• Suggestions for further investigation or action

Insights are the roadmap for your next steps, keeping your business moving in the right direction. 

Inspect: the third stage of business observability

The next stage in business observability is going further in depth to inspect key drivers and contributing factors of change.  

This pillar allows users and stakeholders to understand how insights are drawn, amplifying the validity, reliability, and relevance of their conclusion.

For example, the software might collect an e-commerce business’s performance metrics (orders, average order value, number of transactions, etc.). Through data analysis, the software identifies increased payment failures during peak traffic periods.  

This could be a potential issue affecting user experience, leading to lost sales.

Inspection capabilities in this stage of business observability give specific root causes on where these increased payment failures originate — through any device or browser — so the payment provider can take swift corrective action.  

Personalized insights

Since one size doesn't (usually) fit all, insights need to be molded specifically to your needs, interests, and preferences. Here's how this stage of business observability achieves that:

  • Behavior: Use data and analytics to understand past behavior and configurations, identifying trends and patterns relevant to each person
  • Display: Configure insight presentation and format, matching each person's learning preferences and visual needs
  • Follow-up: Provide options for further exploration and action, such as links to related data, resources, or suggestions for next steps

Personalized insights are more engaging and relevant to the user, building trust and confidence in the data analysis being presented. 

Act: the final stage in business observability

With insights generated and root causes identified, the final stage in business observability is taking action — amplifying and addressing revealed issues and anomalies.

This business observability stage’s last capability is to inform strategy and operational decision-making, which affect key areas such as product development, marketing, and customer service.

Delivering insights where they matter

The starting point for acting effectively is alerting the right stakeholders. Once the right people have been notified, it's important to analyze findings together, bring up recommendations, and discuss potential solutions or strategies.

Collaboration creates the best plan of action to address the issue and improve performance. Here are some examples of how the final stage of business observability helps you achieve this:

  • In-app feed: Share insights through an in-app feed or report, giving teams an overview of KPIs and trends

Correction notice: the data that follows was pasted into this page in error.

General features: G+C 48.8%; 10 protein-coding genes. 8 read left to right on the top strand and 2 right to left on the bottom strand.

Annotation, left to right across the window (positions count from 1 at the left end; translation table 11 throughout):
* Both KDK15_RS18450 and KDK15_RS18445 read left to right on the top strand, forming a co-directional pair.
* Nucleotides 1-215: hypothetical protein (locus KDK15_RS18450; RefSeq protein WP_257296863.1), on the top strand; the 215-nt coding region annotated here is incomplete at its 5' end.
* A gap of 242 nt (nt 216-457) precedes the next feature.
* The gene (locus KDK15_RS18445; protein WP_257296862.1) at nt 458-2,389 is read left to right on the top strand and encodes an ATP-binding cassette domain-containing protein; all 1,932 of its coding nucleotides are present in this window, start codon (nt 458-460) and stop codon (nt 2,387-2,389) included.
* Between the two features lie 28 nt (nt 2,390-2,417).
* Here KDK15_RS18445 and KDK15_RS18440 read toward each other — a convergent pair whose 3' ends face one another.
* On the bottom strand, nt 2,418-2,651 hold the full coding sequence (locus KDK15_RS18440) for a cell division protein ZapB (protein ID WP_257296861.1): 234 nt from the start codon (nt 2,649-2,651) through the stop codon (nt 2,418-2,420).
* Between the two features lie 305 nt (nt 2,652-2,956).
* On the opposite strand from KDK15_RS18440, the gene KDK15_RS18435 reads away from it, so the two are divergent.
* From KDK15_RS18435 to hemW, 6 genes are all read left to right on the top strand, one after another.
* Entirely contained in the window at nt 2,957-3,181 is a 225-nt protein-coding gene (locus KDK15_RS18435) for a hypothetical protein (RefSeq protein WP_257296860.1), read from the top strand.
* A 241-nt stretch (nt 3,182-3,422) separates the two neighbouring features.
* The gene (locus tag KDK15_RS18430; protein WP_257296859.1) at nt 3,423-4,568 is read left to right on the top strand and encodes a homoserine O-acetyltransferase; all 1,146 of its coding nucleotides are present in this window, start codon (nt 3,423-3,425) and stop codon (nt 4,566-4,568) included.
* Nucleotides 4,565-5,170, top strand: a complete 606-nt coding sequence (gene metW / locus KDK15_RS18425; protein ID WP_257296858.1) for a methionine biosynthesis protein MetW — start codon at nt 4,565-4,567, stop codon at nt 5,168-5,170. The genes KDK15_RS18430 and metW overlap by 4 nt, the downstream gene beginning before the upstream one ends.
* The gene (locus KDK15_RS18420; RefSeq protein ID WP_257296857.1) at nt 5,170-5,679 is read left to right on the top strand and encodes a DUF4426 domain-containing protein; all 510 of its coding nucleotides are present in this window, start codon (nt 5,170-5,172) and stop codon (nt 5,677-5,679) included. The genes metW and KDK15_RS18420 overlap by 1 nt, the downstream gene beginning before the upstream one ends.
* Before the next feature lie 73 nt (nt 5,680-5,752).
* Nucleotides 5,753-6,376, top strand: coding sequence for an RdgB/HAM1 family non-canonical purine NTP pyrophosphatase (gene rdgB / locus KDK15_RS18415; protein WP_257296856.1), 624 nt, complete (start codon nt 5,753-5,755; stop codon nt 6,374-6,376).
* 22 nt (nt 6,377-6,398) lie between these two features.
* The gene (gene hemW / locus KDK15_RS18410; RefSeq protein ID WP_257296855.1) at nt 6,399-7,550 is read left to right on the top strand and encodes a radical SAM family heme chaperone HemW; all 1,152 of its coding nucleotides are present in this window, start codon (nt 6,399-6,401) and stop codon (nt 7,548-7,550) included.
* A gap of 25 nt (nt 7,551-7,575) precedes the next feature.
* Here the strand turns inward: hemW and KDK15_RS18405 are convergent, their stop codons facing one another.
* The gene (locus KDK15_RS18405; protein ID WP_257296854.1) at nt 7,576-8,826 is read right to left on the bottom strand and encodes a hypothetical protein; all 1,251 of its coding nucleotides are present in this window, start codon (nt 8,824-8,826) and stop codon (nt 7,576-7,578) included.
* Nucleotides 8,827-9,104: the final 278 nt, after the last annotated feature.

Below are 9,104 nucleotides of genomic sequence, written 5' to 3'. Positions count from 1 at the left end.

• Email and messaging: Make access to insights seamless by pushing them directly to inboxes, or collaboration tools such as Slack or Teams
  • Ticketing systems: Integrate with existing ticketing systems to incorporate insights into workflows

Your teams will increase performance while reducing issues and anomalies, all by overhauling processes and implementing new strategies through this business observability stage.

Alerting without chaos  

Observable systems identify and surface alerts before end customers are impacted. Ensure insights are delivered without endless notifications — here are some best practices:

  1. Balance: Alert fatigue is real — too many of them make it hard to distinguish signals from noise
  2. Specificity: Alerts should be contextual, personalized, and grouped, giving a concise, yet complete picture
  3. Versatility: Alerts should be sent where people are — communication channels like Slack and Teams, or through ticketing systems 

Why traditional tools no longer work

You've learned about the stages of business observability and which critical capabilities you should look for.  

But why do traditional options like dashboards or standard software monitoring platforms fall short in our modern work environment? 

See why sticking to a business dashboard leaves you vulnerable

Dashboard outline cut off by bars graphic to represent business dashboards

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As your company looks to achieve the best possible results, you need a modern approach to run your business and change your business. The Modern Operating Model brings strategy, teams, and data together to help make decisions faster, optimize operations, and drive better business outcomes.

Whether you’re a large enterprise facing competitive disruption or a small business leading the innovative charge, Quantive helps get you where you want to go.